What, then, of the Priest Annointed for War? Is his a technical ritual that is biblically mandated but not required or necessary for war, along the lines of the urim and tumim? Or is it perhaps representative of some higher ideal and purpose, which can be legitimately reinterpreted to preserve the spirit if not the letter of the law?

The first thing we should note is that in general, while the idea of a military chaplain—someone to serve the army soldier’s physical and spiritual needs—is a relatively new concept, the Priest Anointed for War is often seen as an early prototype. Indeed, according to the Office of the Chief of Chaplains,

The Chaplaincy of the United States Army has its spiritual roots deep in the pages of the Old Testament, and prototypes for its institutional and organizational structure in the British military forces. The tradition of a specially appointed clergyman accompanying soldiers into battle dates from the Pentateuch, Deuteronomy 20:2: “And it shall be when ye are come nigh unto the battle, that the priest shall approach and speak unto the people.” His message was to contain words of spiritual comfort for those soon to jeopardize their lives in combat, and patriotic sentiments suited to elevate morale.26

The religious chaplaincy of Israel Defense Force’s Military Rabbinate would, then, in itself be a direct spiritual descendant of the Priest Anointed for War. But it is not only a surface comparison. What made the Priest Anointed for War so special was not that he offered sacrifices or conducted rituals; his authority came from the fact that he actually went out to battle with his troops. The Israeli Army, unlike many other modern armies, trains its religious chaplains as soldiers, and many serve in combat units. This idea of priestly solidarity is rooted in the biblical text (“the priest shall approach the people,” v’nigash ha-kohein) and it is not lost on the people of Israel. In 1967, after the Six Day War and the recapturing of Jerusalem, the lead article in Amudim, the newspaper of the Religious Kibbutz Movement, declared:

Everyone who reads the newspapers today, everyone who listens today to the radio…is witness to the powerful eruption of faith in the Rock of Israel and its Redeemer…Rabbi Shlomo Goren [was] the “anointed priest of battle” who went before his armies in the conquest of the city of Gaza, who burst into the Ancient City of Jerusalem with a Torah scroll in his hand, and announced the good news of the redemption of the Land of Israel with a blast of the shofar…And none of the enemy could stand against them [i.e., the Israel Defense Forces]. All of their enemies, God put in their hand…27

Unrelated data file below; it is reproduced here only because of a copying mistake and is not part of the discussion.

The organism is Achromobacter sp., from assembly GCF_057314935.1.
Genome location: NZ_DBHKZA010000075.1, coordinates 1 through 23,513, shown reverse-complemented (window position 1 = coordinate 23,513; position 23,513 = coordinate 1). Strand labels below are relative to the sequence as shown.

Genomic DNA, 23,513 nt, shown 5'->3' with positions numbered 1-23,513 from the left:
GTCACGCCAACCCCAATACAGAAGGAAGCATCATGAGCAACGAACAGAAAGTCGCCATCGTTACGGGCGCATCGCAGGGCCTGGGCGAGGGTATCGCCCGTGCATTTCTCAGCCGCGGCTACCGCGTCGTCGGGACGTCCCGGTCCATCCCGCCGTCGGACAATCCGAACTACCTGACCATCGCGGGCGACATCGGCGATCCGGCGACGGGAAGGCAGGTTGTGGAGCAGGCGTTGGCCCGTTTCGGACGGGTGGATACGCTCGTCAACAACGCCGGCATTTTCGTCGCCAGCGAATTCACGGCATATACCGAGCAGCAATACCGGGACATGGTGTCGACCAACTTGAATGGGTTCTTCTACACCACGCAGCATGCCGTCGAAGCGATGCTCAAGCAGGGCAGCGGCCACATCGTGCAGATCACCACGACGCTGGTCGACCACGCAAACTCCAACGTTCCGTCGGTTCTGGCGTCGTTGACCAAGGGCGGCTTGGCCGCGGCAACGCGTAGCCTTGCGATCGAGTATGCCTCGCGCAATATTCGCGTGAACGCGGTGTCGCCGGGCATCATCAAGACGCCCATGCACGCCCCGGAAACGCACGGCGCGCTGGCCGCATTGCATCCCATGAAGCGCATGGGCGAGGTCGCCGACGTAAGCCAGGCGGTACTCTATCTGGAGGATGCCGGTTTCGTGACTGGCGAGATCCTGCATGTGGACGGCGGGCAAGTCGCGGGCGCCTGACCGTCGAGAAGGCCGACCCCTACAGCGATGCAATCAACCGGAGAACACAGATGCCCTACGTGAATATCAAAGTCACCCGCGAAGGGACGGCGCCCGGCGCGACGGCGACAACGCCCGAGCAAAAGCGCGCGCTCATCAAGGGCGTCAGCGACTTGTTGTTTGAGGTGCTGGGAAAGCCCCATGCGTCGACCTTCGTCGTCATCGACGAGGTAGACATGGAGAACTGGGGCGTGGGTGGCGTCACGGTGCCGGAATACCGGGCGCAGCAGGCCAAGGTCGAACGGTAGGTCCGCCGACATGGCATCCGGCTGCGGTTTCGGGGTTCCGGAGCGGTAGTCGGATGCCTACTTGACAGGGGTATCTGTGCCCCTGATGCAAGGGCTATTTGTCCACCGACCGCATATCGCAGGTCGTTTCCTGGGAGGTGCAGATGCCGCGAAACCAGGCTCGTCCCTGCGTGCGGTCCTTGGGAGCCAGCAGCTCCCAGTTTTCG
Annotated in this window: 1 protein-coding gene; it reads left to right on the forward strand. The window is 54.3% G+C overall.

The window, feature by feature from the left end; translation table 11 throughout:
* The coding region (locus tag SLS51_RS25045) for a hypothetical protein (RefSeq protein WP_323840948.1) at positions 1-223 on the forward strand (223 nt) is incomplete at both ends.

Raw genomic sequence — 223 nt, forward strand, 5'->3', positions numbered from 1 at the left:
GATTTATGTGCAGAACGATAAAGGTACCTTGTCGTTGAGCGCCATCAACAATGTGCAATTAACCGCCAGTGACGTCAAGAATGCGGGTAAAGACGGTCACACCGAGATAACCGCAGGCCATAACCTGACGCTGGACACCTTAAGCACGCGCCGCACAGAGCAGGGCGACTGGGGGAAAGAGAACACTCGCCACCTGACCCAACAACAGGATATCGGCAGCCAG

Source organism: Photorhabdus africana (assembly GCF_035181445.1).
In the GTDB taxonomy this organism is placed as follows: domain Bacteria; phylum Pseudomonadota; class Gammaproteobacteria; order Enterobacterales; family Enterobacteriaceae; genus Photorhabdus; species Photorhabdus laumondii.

Indeed, in their pep talks to the IDF forces right before they go into battle—designed, in the words of retired military Rabbi Lieutenant Shmuel Kaufman to “boost the spirit of the soldiers”28—the military chaplains sometimes even read the speech of Priest Anointed for War, and sound the shofar,29 much as the priests were commanded to in the battle of Jericho30 (as well as at other times).

But it is not only in the military chaplaincy that the “other” Priestly Blessing has survived; in synagogues around the word, both in Israel and in the Diaspora, many Jewish congregations of all denominations gather together for prayer, and add in a special blessing for the Israel Defense Forces. The prayer asks God to bless and protect the members of Israel’s army. It reads, in full:

He Who blessed our forefathers Abraham, Isaac and Jacob—may He bless the fighters of the Israel Defense Forces, who stand guard over our land and the cities of our God, from the border of the Lebanon to the desert of Egypt, and from the Great Sea unto the approach of the Aravah, on the land, in the air, and on the sea. May the Almighty cause the enemies who rise up against us to be struck down before them. May the Holy One, Blessed is He, preserve and rescue our fighters from every trouble and distress, and from every plague and illness, and may He send blessing and success in their every endeavor. May He lead our enemies under our soldiers’ sway and may He grant them salvation and crown them with victory. And may there be fulfilled for them the verse: “For it is the Lord your God, Who goes with you to battle your enemies for you to save you” (Deuteronomy 20:4).31

And there it is, the second modern-day incarnation of the “other” Priestly Blessing, reminding Jews around the world that all blessings—both in times of peace and in times of conflict—come from heaven. May God watch over the IDF and bring them peace, and may the Priestly Blessings as we usually think of them be returned to their proper place, joyfully performed in the Temple, speedily in our days.








1 Parts of this essay have been adapted from Mark Goldfeder’s “Defining and Defending Borders; Just and Legal Wars in Jewish Thought,” a paper delivered at the 17th International Conference of the Jewish Law Association at Yale University on July 30, 2012, and subsequently published in Mark Goldfeder, “Defining and Defending Borders: Just and Legal Wars in Jewish Thought and Practice,” in Touro Law Review 30:3, pp. 632–633, 636–637, 641–645.